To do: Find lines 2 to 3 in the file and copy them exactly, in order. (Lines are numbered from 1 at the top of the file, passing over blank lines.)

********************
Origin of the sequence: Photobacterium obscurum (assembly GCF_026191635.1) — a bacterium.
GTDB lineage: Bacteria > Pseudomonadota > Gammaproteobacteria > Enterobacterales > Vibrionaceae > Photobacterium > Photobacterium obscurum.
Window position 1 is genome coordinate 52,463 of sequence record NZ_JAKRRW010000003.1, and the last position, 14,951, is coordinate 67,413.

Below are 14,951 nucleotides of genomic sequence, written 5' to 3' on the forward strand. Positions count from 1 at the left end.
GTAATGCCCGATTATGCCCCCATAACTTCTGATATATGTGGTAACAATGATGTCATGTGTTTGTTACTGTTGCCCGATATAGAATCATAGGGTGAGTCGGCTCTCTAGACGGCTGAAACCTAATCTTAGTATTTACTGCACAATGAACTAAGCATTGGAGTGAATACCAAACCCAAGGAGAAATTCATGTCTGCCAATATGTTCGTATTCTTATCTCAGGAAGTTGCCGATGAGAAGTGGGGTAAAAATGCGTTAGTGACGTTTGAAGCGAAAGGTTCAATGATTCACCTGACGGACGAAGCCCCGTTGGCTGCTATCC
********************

GTDB lineage: Bacteria > Pseudomonadota > Gammaproteobacteria > Enterobacterales > Vibrionaceae > Photobacterium > Photobacterium obscurum.
Window position 1 is genome coordinate 52,463 of sequence record NZ_JAKRRW010000003.1, and the last position, 14,951, is coordinate 67,413.